The Consumer Financial Protection Bureau (CFPB) is the first federal agency devoted to protecting consumers in the financial marketplace. In 2016, the CFPB held Wells Fargo accountable for unfair treatment of its customers.
From at least 2011 to 2016, Wells Fargo systematically opened up millions of unauthorized accounts in its customers’ names. The scheme was wide-ranging and complex. Wells Fargo staff opened up bank accounts, applied for credit cards, transferred funds, created phony email addresses, and more, without customer consent. These unauthorized accounts cost customers millions of dollars — both through fees (like maintenance fees, nonsufficient fund fees, and overdraft charges), and by damaging customer credit reports.
Some of the bad practices at Wells Fargo were originally uncovered in a 2013 report published in the Los Angeles Times. After concluding its own investigation, the CFPB found that Wells Fargo had broken the law and engaged in unfair and deceptive practices. The CFPB’s subsequent enforcement action against Wells Fargo did the following:
- Imposed a $100 million fine (Wells Fargo had to pay an additional $85 million to the Office of the Comptroller of the Currency and to the City and County of Los Angeles).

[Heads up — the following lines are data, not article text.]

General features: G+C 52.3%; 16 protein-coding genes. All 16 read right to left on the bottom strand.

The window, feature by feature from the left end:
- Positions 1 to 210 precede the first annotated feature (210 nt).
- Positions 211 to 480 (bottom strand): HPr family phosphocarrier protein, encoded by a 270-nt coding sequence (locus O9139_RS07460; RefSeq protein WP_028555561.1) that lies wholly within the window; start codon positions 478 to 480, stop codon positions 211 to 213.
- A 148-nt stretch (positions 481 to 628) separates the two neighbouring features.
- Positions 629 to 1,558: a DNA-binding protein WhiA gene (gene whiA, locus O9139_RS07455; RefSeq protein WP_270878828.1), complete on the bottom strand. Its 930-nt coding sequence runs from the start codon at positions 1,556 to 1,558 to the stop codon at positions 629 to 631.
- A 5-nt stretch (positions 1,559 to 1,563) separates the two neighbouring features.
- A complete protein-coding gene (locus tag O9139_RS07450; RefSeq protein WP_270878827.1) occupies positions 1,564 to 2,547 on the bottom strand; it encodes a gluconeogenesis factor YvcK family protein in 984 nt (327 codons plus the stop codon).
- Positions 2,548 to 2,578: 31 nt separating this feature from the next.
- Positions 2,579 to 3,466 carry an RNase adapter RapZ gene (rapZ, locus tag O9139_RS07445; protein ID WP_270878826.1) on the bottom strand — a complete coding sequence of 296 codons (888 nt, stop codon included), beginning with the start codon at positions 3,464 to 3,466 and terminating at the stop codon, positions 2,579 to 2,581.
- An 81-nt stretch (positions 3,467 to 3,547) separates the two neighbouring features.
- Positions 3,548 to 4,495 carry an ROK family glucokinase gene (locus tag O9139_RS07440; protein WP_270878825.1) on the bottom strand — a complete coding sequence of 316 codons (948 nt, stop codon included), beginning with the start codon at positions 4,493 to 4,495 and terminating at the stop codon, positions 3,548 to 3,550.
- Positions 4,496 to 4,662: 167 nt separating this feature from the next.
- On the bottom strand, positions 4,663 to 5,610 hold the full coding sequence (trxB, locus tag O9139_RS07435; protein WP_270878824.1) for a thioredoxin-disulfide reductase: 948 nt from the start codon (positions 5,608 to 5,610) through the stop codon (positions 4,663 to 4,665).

- Forced Wells Fargo to refund any fees that its customers paid as a result of the account scheme, which the CFPB estimated would amount to $2.5 million.
- Required Wells Fargo to hire an independent consultant to ensure that, in the future, the bank would practice proper sales practices.
The enforcement action the CFPB took against Wells Fargo was one of many times the CFPB has required banks and other financial companies to pay fines and compensate customers for wrongdoing. Today, the CFPB continues to monitor the nation’s largest banks for mistreatment of consumers, through routine inspections and by analyzing complaints submitted to the Consumer Complaint Database.